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From the Archive: Author Thomas Frank Delivers Candid Criticism of Democrats

Following Tom Frank’s appearance of HBO’s Real Time with Bill Maher, here’s the most recent of more than 15 interviews we did in recent years.From November, 2020, this interview reflects our post-election views of the incoming Biden administration, which reflected low expectations.  On April 30, 2021, Frank was a panelist on Maher’s show, and expressed surprise at Biden’s first 100 days; he also broke his pledge to move on from political commentary, which your humble host approves of.  Prof. Nancy MacLean was the other panelist on the show, and we will re-post her PBC interview, too.

On HBO, Frank did a great job pushing back on Maher’s ignorant remarks about the myth of the Bill Clinton years, especially regarding the damage of NAFTA and welfare reform, and the shift of the Democrats away from serving the middle class. He also express skepticism of Russiagate, prompting Maher to concede for the first time that “there was some erroneous reporting” on it.

Here’s my “last interview” with Tom Frank.  You can find 15 other interviews with Frank by entering his name in the search window at; and remember the wager I made with him in August, 2016 that Trump would beat Hillary Clinton.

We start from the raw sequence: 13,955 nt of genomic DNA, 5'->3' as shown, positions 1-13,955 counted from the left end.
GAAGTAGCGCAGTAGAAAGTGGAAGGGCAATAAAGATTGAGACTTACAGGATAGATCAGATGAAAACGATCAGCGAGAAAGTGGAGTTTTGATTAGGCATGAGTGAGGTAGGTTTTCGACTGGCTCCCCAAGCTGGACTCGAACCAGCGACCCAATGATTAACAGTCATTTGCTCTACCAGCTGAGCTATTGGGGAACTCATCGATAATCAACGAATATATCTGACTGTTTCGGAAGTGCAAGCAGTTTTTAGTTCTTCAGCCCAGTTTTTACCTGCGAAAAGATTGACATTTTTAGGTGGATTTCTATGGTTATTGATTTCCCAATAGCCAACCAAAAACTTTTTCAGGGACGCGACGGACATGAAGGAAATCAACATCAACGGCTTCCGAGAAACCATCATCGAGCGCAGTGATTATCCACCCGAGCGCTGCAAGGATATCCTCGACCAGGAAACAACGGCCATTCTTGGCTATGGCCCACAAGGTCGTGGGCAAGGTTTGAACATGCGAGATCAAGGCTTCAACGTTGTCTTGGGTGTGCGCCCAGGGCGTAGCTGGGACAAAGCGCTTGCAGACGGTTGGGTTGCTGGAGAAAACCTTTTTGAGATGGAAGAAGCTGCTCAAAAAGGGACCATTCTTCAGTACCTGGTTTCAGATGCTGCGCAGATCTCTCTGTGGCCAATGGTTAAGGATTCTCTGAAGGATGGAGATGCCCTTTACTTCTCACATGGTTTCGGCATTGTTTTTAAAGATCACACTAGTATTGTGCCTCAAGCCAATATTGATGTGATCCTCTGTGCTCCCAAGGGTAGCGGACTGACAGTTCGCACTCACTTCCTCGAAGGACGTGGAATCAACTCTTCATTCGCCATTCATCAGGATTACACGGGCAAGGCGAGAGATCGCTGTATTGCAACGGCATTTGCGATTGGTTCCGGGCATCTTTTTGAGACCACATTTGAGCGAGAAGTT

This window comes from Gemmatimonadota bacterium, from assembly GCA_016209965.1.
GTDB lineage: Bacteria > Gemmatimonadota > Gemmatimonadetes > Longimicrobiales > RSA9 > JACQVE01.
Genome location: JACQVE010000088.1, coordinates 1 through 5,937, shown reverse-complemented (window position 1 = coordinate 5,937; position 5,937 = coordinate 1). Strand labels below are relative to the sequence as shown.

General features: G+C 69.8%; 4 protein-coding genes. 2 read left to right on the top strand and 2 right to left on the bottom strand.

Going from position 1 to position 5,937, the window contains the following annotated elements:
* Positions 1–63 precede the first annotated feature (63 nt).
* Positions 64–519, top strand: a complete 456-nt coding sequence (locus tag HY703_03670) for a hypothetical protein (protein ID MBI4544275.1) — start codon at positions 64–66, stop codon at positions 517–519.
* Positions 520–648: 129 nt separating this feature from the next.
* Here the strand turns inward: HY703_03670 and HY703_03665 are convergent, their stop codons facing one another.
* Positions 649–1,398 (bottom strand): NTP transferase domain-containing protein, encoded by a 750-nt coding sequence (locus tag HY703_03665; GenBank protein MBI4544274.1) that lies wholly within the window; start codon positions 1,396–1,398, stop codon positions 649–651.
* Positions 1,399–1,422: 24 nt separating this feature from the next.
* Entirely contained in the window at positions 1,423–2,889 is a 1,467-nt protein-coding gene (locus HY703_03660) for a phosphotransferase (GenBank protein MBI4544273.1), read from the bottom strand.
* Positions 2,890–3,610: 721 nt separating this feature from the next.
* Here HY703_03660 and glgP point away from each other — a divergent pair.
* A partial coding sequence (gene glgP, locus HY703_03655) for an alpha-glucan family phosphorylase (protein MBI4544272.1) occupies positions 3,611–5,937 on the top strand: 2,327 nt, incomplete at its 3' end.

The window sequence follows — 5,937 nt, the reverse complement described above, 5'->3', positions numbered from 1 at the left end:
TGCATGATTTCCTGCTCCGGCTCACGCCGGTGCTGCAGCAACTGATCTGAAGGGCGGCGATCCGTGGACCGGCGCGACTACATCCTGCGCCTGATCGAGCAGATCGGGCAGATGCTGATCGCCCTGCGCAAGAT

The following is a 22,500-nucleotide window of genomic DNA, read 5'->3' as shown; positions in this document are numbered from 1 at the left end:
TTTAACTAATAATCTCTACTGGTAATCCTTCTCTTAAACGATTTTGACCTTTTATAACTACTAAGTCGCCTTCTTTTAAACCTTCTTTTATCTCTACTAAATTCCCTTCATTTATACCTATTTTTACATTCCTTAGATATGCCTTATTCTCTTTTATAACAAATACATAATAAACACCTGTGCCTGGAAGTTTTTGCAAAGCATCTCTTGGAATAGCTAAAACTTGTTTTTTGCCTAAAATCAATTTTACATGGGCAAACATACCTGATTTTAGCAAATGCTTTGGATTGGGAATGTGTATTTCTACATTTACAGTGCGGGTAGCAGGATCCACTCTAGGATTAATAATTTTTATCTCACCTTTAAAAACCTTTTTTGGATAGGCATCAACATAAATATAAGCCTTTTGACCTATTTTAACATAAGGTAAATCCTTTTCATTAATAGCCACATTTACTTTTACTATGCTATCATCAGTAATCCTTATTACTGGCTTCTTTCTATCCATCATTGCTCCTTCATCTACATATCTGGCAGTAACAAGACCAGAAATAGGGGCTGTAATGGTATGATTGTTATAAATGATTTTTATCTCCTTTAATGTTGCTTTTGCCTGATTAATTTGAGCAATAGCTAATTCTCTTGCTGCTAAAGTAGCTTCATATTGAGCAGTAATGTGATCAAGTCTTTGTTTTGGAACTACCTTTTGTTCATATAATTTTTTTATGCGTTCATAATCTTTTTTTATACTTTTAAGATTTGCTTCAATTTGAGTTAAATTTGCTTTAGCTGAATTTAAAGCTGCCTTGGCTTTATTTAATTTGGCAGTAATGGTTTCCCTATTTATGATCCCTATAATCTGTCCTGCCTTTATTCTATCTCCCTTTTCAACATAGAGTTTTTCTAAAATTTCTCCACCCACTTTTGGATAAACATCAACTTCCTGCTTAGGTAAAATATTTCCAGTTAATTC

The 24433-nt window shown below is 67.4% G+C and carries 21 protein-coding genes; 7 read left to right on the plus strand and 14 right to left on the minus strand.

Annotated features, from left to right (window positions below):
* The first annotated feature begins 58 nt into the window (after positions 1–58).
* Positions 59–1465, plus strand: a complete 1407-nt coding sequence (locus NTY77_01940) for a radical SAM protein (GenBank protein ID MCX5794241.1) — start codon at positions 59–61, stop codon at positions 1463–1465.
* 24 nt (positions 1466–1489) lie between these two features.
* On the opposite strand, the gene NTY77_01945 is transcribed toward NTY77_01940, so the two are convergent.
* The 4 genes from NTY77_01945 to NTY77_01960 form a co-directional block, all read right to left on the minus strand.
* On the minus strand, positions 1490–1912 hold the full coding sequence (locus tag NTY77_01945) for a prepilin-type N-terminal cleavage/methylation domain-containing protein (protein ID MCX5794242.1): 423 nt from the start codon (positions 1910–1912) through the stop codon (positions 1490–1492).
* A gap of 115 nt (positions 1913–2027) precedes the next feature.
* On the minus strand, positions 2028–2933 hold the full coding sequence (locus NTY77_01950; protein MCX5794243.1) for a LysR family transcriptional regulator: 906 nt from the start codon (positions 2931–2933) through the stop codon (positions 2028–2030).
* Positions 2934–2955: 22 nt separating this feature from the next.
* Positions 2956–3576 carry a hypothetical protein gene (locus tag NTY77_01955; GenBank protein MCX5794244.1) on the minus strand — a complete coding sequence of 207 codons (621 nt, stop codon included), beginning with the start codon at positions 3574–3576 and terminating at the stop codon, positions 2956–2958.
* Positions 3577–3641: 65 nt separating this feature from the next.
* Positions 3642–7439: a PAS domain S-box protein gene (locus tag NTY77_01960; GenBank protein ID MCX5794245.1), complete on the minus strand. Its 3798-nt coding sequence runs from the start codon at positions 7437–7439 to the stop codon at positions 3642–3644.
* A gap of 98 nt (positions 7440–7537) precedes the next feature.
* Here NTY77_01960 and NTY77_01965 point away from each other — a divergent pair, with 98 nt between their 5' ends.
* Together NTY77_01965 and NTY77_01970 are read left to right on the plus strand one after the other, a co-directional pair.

Here is the text posted with the interview:

Thomas Frank, author and historian, returns for a Last Interview, and talks about the election, what’s wrong with the Democrats, and his plans to end political commentary.Frank is the well-known author of What’s the Matter With Kansas, Listen, Liberal, and The People, No: A Brief History of Anti-Populism.

We open with discussion of Trump’s post-election machinations in Georgia, Michigan, Wisconsin and Arizona, and how Trump’s disruption in Georgia could leave him a loser and lead to defeat of the 2 GOP senators in the January 5 runoff.

We discuss the transformation of the Democratic Party to a pro-war, pro-intelligence party, and Frank’s brilliant analysis of the Democrats’ abandonment of poor working people in favor of white professional voters.  Frank argues that this created the opening for Trump to attract working class voters–and suggests that they might just trade places.

We also talk about the “blame progressives” reactions of moderate Dems to the weak performance of Democratic House and Senate candidates.

Tom Frank explains how he has said what he has to say about politics, and his plans to shift his focus to other topics.